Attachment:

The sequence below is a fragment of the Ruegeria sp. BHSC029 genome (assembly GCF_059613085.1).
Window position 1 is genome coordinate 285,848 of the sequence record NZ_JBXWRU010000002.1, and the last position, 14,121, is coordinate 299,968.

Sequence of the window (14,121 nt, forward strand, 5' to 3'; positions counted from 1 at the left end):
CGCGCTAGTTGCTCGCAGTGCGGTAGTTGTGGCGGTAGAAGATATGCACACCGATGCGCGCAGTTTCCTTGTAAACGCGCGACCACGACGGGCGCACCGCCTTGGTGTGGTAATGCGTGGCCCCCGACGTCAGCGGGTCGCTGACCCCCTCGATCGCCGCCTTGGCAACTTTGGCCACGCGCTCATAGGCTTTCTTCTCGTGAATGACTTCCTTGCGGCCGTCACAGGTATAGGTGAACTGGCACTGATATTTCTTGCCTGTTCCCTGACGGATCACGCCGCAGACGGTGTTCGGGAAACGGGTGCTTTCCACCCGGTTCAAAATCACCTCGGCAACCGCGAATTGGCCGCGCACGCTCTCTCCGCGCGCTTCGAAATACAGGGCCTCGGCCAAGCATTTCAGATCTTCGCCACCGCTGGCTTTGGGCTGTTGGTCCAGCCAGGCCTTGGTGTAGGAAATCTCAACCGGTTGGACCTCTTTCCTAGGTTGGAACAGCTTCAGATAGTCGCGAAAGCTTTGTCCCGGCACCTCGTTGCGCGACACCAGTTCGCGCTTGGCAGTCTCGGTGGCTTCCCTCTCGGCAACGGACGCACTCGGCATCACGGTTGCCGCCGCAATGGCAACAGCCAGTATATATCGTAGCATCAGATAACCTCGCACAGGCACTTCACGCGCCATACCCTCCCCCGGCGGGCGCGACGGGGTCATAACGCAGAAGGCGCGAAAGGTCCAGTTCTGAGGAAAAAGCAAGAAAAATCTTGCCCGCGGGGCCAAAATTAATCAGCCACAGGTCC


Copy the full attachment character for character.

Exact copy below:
The sequence below is a fragment of the Ruegeria sp. BHSC029 genome (assembly GCF_059613085.1).
Window position 1 is genome coordinate 285,848 of the sequence record NZ_JBXWRU010000002.1, and the last position, 14,121, is coordinate 299,968.

Sequence of the window (14,121 nt, forward strand, 5' to 3'; positions counted from 1 at the left end):
CGCGCTAGTTGCTCGCAGTGCGGTAGTTGTGGCGGTAGAAGATATGCACACCGATGCGCGCAGTTTCCTTGTAAACGCGCGACCACGACGGGCGCACCGCCTTGGTGTGGTAATGCGTGGCCCCCGACGTCAGCGGGTCGCTGACCCCCTCGATCGCCGCCTTGGCAACTTTGGCCACGCGCTCATAGGCTTTCTTCTCGTGAATGACTTCCTTGCGGCCGTCACAGGTATAGGTGAACTGGCACTGATATTTCTTGCCTGTTCCCTGACGGATCACGCCGCAGACGGTGTTCGGGAAACGGGTGCTTTCCACCCGGTTCAAAATCACCTCGGCAACCGCGAATTGGCCGCGCACGCTCTCTCCGCGCGCTTCGAAATACAGGGCCTCGGCCAAGCATTTCAGATCTTCGCCACCGCTGGCTTTGGGCTGTTGGTCCAGCCAGGCCTTGGTGTAGGAAATCTCAACCGGTTGGACCTCTTTCCTAGGTTGGAACAGCTTCAGATAGTCGCGAAAGCTTTGTCCCGGCACCTCGTTGCGCGACACCAGTTCGCGCTTGGCAGTCTCGGTGGCTTCCCTCTCGGCAACGGACGCACTCGGCATCACGGTTGCCGCCGCAATGGCAACAGCCAGTATATATCGTAGCATCAGATAACCTCGCACAGGCACTTCACGCGCCATACCCTCCCCCGGCGGGCGCGACGGGGTCATAACGCAGAAGGCGCGAAAGGTCCAGTTCTGAGGAAAAAGCAAGAAAAATCTTGCCCGCGGGGCCAAAATTAATCAGCCACAGGTCC